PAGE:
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Capture Cluster Ingress Traffic

In some instances, it may be desirable to capture cluster ingress traffic. Doing so allows you the ability create snapshots consisting of traffic that potentially span multiple backend services and replay them with the intent of testing the environment as a whole (as compared to a per-service basis). The guide below will demonstrate how to do this specifically for clusters using ingress-nginx as their ingress controller.


  1. A cluster with the Speedscale operator installed and with ingress-nginx configured as its ingress controller
  2. TLS connections are terminated at the ingress-nginx controller

Install the Speedscale Sidecar

To begin, the Speedscale sidecar must be installed on the ingress controller deployment ingress-nginx-controller in the ingress-nginx namespace. Begin by creating a patch YAML file for the deployment with the following content:

name: ingress-nginx-controller
namespace: ingress-nginx
annotations: "true"

If the ingress controller makes requests to target workloads with an additional TLS connection, and you wish to have visibility into these requests, add the tls-out annotation to the patch:

name: ingress-nginx-controller
namespace: ingress-nginx
annotations: "true" "true"

During its normal operation, the ingress-nginx controller issues HTTP requests to itself via a request to localhost to perform status checks, obtain state information or configuration, and other actions via its own API. It will also make requests to the kubernetes API when Ingress resources are created, modified, or deleted. Both of these sets of traffic are generally not useful and can be excluded from capture:

name: ingress-nginx-controller
namespace: ingress-nginx
annotations: "true" "true" "kubernetes.default.svc" "true"

With nginx handling ingress TLS termination, the Speedscale sidecar must be further configured to support inbound TLS decryption, which requires specifying a certificate and key to use. Installations should have an existing secret named ingress-nginx-admission in the ingress-nginx namespace containing data in keys named ca, cert, and key. Modify the patch to add the tls-in annotations:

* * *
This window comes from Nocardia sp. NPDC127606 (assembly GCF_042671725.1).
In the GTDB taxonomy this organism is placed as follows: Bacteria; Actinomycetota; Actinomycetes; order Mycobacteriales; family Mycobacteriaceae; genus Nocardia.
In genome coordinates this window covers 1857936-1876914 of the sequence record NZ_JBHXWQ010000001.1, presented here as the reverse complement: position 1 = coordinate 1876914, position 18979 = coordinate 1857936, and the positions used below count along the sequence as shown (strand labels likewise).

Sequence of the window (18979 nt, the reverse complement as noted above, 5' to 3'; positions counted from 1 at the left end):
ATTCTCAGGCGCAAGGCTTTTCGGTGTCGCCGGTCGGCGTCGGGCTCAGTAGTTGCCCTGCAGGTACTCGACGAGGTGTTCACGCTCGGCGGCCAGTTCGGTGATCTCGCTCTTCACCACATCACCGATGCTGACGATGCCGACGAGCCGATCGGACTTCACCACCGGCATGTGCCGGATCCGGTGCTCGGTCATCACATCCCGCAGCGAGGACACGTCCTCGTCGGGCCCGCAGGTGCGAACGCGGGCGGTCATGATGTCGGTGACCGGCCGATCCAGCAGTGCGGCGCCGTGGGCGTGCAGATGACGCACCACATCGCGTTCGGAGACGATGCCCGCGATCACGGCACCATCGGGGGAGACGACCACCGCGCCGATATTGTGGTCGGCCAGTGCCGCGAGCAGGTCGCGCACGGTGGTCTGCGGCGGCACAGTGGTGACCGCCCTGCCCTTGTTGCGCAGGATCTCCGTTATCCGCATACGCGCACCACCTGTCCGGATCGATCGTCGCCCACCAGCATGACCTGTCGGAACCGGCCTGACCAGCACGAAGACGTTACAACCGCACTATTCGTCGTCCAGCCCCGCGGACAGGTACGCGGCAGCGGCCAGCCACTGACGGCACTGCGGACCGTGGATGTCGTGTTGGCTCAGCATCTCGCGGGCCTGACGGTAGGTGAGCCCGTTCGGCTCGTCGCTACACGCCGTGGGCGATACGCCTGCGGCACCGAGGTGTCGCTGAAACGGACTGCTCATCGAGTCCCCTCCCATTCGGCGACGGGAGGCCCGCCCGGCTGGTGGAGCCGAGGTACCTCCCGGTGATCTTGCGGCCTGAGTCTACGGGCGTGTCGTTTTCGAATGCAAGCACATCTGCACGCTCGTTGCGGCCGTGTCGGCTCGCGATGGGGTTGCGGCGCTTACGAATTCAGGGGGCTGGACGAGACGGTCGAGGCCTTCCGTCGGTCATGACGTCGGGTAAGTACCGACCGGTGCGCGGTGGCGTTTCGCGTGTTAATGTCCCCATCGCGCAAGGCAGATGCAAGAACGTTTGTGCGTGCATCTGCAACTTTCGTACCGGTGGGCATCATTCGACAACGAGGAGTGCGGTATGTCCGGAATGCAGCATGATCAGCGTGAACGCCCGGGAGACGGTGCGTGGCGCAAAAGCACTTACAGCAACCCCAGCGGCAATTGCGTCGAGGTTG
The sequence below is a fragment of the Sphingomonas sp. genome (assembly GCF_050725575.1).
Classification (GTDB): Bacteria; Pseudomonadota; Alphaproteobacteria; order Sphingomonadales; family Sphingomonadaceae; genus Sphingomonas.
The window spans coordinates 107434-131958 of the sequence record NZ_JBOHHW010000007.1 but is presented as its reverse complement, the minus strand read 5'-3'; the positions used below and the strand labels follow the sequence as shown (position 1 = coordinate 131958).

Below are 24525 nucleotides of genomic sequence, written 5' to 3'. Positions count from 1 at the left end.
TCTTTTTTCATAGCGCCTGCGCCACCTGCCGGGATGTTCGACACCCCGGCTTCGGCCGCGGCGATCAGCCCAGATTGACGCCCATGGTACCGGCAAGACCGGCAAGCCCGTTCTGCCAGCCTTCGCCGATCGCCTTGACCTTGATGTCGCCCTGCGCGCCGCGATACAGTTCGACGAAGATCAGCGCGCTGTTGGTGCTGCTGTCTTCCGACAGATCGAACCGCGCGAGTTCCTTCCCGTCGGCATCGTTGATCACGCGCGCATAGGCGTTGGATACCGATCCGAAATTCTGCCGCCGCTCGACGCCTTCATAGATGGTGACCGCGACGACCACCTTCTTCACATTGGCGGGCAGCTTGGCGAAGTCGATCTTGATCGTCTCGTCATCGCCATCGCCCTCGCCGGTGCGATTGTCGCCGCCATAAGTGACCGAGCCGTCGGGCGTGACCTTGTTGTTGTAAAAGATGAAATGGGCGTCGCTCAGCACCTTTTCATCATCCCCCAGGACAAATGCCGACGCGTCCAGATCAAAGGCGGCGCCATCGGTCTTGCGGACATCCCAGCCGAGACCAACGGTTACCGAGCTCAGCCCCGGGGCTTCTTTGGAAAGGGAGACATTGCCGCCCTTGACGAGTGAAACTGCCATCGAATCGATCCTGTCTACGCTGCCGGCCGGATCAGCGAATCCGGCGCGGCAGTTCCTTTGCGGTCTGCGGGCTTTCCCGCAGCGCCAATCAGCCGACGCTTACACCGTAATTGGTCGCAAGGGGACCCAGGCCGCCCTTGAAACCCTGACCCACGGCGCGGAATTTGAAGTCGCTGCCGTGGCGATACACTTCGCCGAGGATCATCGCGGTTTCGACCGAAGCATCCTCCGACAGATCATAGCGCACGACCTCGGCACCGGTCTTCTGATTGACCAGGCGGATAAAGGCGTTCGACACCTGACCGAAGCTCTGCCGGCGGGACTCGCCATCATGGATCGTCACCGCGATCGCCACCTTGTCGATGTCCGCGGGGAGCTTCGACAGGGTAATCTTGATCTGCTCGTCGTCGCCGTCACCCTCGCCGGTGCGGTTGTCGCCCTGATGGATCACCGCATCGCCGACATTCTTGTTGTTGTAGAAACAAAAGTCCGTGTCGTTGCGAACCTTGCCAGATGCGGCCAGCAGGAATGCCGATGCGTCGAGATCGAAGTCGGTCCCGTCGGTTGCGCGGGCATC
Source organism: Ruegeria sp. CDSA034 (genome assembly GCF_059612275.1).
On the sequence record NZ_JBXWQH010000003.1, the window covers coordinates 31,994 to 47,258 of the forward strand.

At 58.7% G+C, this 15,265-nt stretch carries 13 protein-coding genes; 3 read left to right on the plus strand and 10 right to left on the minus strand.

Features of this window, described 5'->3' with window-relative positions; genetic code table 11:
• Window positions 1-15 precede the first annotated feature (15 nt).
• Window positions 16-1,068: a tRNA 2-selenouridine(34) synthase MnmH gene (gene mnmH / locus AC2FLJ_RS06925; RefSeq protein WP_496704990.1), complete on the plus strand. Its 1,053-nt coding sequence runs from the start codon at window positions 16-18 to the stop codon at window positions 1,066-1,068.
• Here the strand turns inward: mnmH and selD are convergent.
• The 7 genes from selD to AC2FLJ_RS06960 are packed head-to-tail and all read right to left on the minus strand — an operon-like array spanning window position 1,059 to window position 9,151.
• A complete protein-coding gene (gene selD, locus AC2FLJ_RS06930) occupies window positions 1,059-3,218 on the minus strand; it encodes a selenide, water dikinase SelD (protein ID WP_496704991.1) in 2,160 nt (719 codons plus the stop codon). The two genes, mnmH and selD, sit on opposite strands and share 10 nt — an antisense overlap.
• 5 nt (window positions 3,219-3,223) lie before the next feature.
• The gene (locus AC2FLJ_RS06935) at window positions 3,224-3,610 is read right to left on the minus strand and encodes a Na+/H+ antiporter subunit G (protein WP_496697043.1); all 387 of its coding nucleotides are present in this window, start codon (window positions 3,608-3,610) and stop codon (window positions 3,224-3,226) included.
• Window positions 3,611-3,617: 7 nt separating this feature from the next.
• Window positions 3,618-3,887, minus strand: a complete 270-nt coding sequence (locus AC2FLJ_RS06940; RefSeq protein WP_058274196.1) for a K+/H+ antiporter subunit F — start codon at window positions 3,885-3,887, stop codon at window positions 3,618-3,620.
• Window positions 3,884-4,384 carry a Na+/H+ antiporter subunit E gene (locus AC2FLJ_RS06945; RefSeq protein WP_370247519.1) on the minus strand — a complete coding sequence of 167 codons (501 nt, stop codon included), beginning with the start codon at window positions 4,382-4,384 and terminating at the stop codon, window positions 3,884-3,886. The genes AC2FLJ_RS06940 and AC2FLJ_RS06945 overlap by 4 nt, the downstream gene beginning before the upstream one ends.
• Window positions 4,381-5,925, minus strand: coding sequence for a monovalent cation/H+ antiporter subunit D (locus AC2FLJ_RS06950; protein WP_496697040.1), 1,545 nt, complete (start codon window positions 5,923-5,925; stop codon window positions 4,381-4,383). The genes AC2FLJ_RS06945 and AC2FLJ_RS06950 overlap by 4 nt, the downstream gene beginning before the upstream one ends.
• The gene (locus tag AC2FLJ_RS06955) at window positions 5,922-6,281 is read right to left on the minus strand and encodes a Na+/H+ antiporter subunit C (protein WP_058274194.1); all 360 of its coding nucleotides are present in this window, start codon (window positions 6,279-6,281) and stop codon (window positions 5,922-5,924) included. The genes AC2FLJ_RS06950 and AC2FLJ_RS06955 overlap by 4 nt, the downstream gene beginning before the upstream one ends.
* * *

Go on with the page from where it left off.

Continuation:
name: ingress-nginx-controller
namespace: ingress-nginx
annotations: "true" "true" "kubernetes.default.svc" "true" "ingress-nginx-admission" "key" "cert"

If the above secret is missing, one can easily be created with speedctl and kubectl:

speedctl create certs -o .
kubectl create -n ingress-nginx secret ingress-nginx-admission \
--from-file=key=tls.key \

We now have our complete patch. Save this to a file patch-deployment.yaml and apply it:

kubectl patch deployment -n ingress-nginx ingress-nginx-controller --patch-file patch-deployment.yaml

Note though that the deployment ingress-nginx-controller performs two different tasks. First, it performs nginx reverse proxying to targeted cluster resources based on Ingress definition rules (this operation contains the traffic that we are primarily interested in). Second, it serves as the target of a validating admission webhook named ingress-nginx-admission which is configured to be invoked for CREATE and UPDATE operations on Ingress reources. This means if we stopped after applying the patch, calls to the webhook would fail as it is being presented a certificate it is not configured to trust.

To prevent this, we need to patch the validating admission webhook to specify a caBundle value that contains the certificate the sidecar uses and presents to clients. First, get the base64 encoded value:

kubectl get -n ingress-nginx secret ingress-nginx-admission -o json | jq -r '.data["cert"]'

Then, copy this value and include in the following patch. Note, because the data we are patching is a list, we need to use a different patch format (replace CERT_VALUE with the base64 encoded certificate above):

"op": "add",
"path": "/webhooks/0/clientConfig/caBundle",
"value": "CERT_VALUE"

Save this to a file patch-webhook.json and apply it:

kubectl patch validatingwebhookconfiguration -n ingress-nginx-admission -type='json' -p="$(cat patch-webhook.json)"

With both patches applied, log in to the Speedscale UI and confirm the visibility of traffic rot the ingress-nginx-controller service that appears. You may need to manually issue a request to your cluster to observe any data.